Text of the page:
Still Around

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[FILM]

Still Around
Various directors
Outcast Films

reviewed by V. Anderson

Although compilation feature films have had some success in the past (Paris, Je T’Aime), the subject of HIV/AIDS carries a greater weight than an abstract concept such as “love.” Added to this is the special responsibility of the documentary filmmaker to his/her subject(s). Still Around is a compilation of portraits, varied in style, showing the diverse experiences of people affected by and/or living with HIV/AIDS in the San Francisco Bay area. Seventeen filmmakers took on the responsibility of creating a “video AIDS quilt,” and the result is fifteen compelling short films, all under five minutes each. The feature film begins with archival images and historical information, fascinating because so much—technology, awareness, medication—has changed since HIV/AIDS emerged as a mystery illness.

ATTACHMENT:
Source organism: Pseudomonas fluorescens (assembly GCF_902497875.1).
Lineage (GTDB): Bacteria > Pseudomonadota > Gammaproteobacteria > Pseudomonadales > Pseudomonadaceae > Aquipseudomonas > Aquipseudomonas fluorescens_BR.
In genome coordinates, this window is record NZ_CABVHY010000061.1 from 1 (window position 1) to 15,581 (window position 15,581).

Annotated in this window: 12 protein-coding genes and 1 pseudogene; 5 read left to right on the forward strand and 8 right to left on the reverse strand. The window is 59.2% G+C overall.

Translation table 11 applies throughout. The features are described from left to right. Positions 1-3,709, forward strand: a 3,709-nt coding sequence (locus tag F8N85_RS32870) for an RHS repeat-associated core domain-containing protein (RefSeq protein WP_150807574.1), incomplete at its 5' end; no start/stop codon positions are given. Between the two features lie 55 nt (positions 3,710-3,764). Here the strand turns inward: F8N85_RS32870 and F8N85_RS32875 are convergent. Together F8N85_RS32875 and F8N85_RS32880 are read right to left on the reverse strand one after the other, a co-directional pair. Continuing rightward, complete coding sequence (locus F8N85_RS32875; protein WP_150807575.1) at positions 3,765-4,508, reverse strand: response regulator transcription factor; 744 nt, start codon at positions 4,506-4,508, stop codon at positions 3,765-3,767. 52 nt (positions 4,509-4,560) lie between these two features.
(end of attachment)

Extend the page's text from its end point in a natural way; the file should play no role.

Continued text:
However, the short films are not linked by a story arc or overriding theme, leaving the purpose and intended audience of the film as a whole unclear. They appear in no particular order, historical (as the opening primes us for) or thematic, and the presence of the archival footage, later interspersed between them, is not sufficient as a unifying thread. Each of the subjects in Still Around is intriguing; however, most of the shorts do not delve deeply enough, causing the viewer to miss out on a more acute look into the experiences of those who are telling their personal stories. “Paws,” “Ward 86,” “Construct,” “To Live,” “Sorrow & Joy” and “Full Circle” are particularly fascinating, but even within the time constraint have potential for more exploration and often leave the viewer wishing for more. A few of the shorts feel confined to the surface, limiting the viewer to accept the restricted access that a guarded subject grants. In spite of this, Still Around resonates in what it leaves the viewer wondering about—coping, education, counseling, awareness, breaking stereotypes, diversity, overcoming prejudice, the exploration of a weightier subject than love.

V. Anderson holds an MFA in Film from New York University. She has worked in India, the Caribbean, and the U.S. and is currently based in New York.

September 2011